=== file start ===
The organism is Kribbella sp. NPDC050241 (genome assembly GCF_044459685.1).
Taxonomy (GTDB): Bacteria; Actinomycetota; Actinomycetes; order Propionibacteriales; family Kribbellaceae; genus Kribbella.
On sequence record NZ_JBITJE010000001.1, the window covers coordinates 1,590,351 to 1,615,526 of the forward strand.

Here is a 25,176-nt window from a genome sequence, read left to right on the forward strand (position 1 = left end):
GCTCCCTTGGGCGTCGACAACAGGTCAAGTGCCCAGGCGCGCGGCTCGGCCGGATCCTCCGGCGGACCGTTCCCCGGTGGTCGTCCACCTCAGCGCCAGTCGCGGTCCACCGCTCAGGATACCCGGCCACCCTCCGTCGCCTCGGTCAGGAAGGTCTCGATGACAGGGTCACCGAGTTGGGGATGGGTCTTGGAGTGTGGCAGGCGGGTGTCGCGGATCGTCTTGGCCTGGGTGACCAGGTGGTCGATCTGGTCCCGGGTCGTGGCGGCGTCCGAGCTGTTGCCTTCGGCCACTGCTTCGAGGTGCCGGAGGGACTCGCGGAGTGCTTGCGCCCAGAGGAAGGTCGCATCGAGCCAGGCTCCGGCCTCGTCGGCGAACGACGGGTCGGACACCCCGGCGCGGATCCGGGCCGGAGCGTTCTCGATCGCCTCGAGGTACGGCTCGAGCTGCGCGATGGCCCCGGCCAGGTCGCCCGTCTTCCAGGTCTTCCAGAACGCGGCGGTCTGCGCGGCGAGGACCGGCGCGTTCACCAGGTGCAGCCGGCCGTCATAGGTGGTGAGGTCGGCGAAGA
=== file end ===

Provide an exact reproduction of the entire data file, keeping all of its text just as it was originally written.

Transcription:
The organism is Kribbella sp. NPDC050241 (genome assembly GCF_044459685.1).
Taxonomy (GTDB): Bacteria; Actinomycetota; Actinomycetes; order Propionibacteriales; family Kribbellaceae; genus Kribbella.
On sequence record NZ_JBITJE010000001.1, the window covers coordinates 1,590,351 to 1,615,526 of the forward strand.

Here is a 25,176-nt window from a genome sequence, read left to right on the forward strand (position 1 = left end):
GCTCCCTTGGGCGTCGACAACAGGTCAAGTGCCCAGGCGCGCGGCTCGGCCGGATCCTCCGGCGGACCGTTCCCCGGTGGTCGTCCACCTCAGCGCCAGTCGCGGTCCACCGCTCAGGATACCCGGCCACCCTCCGTCGCCTCGGTCAGGAAGGTCTCGATGACAGGGTCACCGAGTTGGGGATGGGTCTTGGAGTGTGGCAGGCGGGTGTCGCGGATCGTCTTGGCCTGGGTGACCAGGTGGTCGATCTGGTCCCGGGTCGTGGCGGCGTCCGAGCTGTTGCCTTCGGCCACTGCTTCGAGGTGCCGGAGGGACTCGCGGAGTGCTTGCGCCCAGAGGAAGGTCGCATCGAGCCAGGCTCCGGCCTCGTCGGCGAACGACGGGTCGGACACCCCGGCGCGGATCCGGGCCGGAGCGTTCTCGATCGCCTCGAGGTACGGCTCGAGCTGCGCGATGGCCCCGGCCAGGTCGCCCGTCTTCCAGGTCTTCCAGAACGCGGCGGTCTGCGCGGCGAGGACCGGCGCGTTCACCAGGTGCAGCCGGCCGTCATAGGTGGTGAGGTCGGCGAAGA